Determining productivity gains from herbaceous vegetation management with 'age-shift' calculations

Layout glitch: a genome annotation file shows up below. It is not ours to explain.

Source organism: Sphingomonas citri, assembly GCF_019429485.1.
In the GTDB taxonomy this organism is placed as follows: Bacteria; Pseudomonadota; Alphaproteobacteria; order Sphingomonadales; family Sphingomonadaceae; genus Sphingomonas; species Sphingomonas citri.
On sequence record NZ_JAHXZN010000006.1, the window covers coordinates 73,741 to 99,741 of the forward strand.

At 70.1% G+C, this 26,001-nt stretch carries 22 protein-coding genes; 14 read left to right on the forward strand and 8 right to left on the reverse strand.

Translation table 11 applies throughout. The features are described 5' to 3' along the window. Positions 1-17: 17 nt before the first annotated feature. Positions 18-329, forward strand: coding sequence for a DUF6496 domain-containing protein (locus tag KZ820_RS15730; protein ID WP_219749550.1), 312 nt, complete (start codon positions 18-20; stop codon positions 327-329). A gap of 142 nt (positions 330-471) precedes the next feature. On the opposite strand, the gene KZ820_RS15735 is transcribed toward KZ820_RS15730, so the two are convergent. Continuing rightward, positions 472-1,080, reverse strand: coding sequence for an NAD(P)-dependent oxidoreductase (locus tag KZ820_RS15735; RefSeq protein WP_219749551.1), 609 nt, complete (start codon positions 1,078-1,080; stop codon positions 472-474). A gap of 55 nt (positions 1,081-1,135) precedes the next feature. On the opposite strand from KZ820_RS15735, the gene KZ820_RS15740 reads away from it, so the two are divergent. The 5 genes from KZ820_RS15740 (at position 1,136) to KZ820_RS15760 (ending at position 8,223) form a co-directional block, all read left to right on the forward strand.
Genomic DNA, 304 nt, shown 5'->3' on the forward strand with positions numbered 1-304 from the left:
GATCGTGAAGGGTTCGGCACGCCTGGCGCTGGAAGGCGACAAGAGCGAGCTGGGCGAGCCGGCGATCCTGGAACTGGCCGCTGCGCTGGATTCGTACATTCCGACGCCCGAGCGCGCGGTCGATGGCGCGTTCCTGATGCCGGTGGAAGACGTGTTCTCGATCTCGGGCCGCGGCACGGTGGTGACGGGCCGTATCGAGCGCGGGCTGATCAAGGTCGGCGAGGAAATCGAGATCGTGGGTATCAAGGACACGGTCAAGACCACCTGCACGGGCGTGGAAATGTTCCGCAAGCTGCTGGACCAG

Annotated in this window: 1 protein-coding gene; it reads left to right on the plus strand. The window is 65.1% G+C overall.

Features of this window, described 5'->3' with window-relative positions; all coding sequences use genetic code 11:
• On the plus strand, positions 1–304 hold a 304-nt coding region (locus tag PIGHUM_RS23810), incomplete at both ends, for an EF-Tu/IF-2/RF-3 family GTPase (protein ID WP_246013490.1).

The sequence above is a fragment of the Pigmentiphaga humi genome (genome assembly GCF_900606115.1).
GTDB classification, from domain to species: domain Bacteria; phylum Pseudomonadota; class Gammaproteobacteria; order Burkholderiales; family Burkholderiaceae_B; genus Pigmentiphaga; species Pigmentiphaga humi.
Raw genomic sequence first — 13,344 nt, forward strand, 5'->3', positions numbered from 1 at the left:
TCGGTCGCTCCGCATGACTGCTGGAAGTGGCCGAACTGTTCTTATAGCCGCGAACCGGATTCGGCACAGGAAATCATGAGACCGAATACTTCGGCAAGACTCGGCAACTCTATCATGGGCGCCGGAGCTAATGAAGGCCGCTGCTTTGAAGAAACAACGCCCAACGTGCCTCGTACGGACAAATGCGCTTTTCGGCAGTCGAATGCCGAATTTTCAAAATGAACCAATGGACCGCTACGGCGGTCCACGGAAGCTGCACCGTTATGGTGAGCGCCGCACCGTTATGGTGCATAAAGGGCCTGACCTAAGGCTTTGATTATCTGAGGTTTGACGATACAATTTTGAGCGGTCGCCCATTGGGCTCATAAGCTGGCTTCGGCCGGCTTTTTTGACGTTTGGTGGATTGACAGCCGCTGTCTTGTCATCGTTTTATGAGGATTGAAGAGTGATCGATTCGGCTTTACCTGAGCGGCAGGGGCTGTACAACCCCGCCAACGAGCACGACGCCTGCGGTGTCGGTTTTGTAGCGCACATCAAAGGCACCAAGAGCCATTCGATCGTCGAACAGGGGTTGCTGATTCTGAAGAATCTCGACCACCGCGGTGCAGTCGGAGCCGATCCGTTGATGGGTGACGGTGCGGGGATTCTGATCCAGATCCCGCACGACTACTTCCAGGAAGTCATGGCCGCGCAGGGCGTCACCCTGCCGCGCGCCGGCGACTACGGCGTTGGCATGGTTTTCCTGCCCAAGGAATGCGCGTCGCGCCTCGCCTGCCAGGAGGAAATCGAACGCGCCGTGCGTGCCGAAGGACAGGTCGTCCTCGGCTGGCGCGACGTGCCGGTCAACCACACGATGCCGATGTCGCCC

Gains in stand volume that result from competition control and fertilization are sometimes reported as 'percentage gains'. Because percentage gains arithmetically decline over time asstand volume increases, plantation managers have difficultyin using percentage gains to project growth and revenues. The 'age-shift' method quantifies the year advancementsin stand growth due to silvicultural treatments and, for herbaceousvegetation management, it has been proposed that this metricis less likely to change after the juvenile growth phase. Totest the sensitivity of the 'age-shift' method to time and hardwood competition, we used 20-year volume data from 11 loblolly pine (Pinus taeda L.) studies that had early complete herbaceous and woody competition control. Volume growth gains were expressed in terms of percentages and 'age-shifts'. On all sites with no woody competition, percentage gains declinedfrom age 8 years to age 20 years. In contrast, age-shift estimateson these plots either remained constant or increased over time. However, in four cases where woody basal areas were greaterthan 4 m2 ha–1 at age 15 years, age-shift gains due toherbaceous control decreased and eventually resulted in volumelosses. When evaluating the response to early herbaceous competitioncontrol, age-shift calculations have promise as a useful predictivetool on sites with low levels of hardwood competition. Fivemethods for calculating age-shift are presented.